Sometimes there are people who are quick to dismiss meditative practices as being little more than mildly therapeutic, however, long-term practitioners personally experience much more than that. Thankfully, there are actually thousands of peer-reviewed scientific papers about the benefits of meditation and other mindfulness exercises.
For their book Altered Traits: Science Reveals How Meditation Changes Your Mind, Brain, and Body, Daniel Goleman and Richard Davidson took a more detailed look at these studies and narrowed 6,000 down to about 60 that they felt held up to rigorous scientific standards. The overall conclusion was that meditation helps people to be healthier mentally and physically, not just spiritually.
Goleman and Davidson classify four different levels of mindfulness in practice, ranging from the most frequent and concentrated meditators such as monks and yogis of the East, all the way to people in the West who may use popular meditation apps for a few minutes here and there. There are two videos below featuring these authors that help explain more of their work in greater detail.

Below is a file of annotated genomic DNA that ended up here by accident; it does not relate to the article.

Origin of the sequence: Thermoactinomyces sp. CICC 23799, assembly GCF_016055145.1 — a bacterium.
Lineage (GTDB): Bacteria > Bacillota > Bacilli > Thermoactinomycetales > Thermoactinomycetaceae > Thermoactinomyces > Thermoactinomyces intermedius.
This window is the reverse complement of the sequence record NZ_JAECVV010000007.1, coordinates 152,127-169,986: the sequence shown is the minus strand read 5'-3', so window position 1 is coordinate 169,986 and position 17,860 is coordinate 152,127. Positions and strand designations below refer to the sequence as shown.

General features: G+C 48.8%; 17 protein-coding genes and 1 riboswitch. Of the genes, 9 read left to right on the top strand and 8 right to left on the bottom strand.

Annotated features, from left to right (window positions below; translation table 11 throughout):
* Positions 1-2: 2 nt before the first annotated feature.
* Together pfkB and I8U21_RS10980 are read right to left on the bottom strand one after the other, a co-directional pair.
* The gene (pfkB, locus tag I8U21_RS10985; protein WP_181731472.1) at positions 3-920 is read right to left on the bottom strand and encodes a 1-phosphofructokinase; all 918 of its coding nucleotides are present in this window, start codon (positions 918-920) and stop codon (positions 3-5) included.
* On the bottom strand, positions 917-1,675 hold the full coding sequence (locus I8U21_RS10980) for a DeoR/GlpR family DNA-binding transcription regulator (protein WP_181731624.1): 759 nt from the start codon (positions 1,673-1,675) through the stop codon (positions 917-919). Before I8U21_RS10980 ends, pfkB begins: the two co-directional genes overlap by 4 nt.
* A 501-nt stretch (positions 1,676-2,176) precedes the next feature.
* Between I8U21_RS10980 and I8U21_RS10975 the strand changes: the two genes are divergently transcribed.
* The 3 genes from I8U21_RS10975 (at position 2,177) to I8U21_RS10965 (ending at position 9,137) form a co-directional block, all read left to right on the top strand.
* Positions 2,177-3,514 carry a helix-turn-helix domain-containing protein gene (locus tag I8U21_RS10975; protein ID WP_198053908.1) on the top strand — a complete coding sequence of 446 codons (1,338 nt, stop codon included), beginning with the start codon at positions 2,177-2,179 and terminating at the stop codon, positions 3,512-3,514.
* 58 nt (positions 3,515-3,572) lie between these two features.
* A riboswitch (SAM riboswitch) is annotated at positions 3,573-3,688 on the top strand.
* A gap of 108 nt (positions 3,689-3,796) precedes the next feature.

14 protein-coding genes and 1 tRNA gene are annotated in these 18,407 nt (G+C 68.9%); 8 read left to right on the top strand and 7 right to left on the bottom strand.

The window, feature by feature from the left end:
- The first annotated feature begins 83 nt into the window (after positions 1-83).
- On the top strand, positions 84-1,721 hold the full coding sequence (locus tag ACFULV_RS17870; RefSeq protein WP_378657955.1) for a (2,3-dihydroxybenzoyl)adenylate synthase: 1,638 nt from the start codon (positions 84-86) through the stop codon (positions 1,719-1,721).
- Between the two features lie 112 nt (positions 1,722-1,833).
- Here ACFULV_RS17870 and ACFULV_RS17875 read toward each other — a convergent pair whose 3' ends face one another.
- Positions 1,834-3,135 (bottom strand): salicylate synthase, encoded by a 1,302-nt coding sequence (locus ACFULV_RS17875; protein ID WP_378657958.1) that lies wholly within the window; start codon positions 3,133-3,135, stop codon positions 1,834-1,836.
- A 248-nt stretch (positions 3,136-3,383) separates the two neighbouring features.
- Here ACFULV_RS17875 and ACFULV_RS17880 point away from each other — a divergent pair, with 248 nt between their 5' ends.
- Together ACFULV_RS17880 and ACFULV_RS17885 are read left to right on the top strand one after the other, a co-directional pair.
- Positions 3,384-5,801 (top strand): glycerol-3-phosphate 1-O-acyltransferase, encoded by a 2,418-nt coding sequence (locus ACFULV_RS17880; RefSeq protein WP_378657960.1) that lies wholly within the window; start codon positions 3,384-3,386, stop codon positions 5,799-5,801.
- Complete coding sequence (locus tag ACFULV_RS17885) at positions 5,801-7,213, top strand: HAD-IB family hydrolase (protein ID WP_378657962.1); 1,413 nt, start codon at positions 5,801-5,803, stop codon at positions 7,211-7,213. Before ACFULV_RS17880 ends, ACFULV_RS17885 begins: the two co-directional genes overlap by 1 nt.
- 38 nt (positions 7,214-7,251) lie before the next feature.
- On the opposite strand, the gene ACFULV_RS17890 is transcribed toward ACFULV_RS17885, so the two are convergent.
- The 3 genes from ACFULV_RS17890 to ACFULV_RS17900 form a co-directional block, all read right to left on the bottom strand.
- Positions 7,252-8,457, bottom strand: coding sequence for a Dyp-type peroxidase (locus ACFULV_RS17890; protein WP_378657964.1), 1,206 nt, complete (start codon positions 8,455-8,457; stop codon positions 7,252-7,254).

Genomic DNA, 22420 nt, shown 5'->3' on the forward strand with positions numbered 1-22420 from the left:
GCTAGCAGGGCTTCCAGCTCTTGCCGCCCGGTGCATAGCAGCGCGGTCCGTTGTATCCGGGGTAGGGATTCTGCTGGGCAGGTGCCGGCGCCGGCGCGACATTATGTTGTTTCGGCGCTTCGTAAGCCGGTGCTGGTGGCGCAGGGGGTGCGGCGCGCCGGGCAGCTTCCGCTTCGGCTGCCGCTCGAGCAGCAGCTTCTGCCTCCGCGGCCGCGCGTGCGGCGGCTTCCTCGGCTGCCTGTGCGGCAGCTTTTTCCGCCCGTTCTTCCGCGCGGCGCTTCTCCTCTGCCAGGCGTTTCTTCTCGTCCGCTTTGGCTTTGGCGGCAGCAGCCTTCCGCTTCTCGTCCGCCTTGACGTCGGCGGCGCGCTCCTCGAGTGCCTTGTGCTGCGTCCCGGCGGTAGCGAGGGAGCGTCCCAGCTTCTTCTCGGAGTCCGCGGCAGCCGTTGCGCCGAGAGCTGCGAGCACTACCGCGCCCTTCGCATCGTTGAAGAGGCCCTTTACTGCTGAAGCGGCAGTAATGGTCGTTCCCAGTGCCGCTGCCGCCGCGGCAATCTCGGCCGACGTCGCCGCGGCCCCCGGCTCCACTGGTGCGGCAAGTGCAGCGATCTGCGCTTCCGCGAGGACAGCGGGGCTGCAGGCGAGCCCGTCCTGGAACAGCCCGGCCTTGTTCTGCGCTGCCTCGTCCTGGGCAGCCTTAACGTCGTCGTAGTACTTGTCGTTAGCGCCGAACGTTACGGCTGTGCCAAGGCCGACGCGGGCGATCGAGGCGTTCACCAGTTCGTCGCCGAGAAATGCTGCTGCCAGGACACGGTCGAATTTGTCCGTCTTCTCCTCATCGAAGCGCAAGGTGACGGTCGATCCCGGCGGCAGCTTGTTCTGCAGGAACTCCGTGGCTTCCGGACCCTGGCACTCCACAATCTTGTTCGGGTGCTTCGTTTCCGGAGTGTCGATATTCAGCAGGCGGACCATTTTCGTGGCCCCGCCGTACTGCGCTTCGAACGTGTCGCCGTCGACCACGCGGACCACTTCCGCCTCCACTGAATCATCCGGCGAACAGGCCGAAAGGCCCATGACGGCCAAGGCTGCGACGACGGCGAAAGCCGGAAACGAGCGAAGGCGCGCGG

In a very simplistic way of looking at this from a lay person’s point of view, the deeper and wider uses and applications of mindfulness meditation help to improve not only each of us individually, but also those around us because we become more resilient and kind.
At Centered Recovery Programs, we introduce many types of mindful applications that are beneficial in a recovery setting but also everyday life. By helping to bring a greater understanding of ourselves and others, coupled with increased awareness, presence in each moment and an improvement in our quality of thinking, we are able to assist people to find their ability for long-term sobriety to be already within themselves.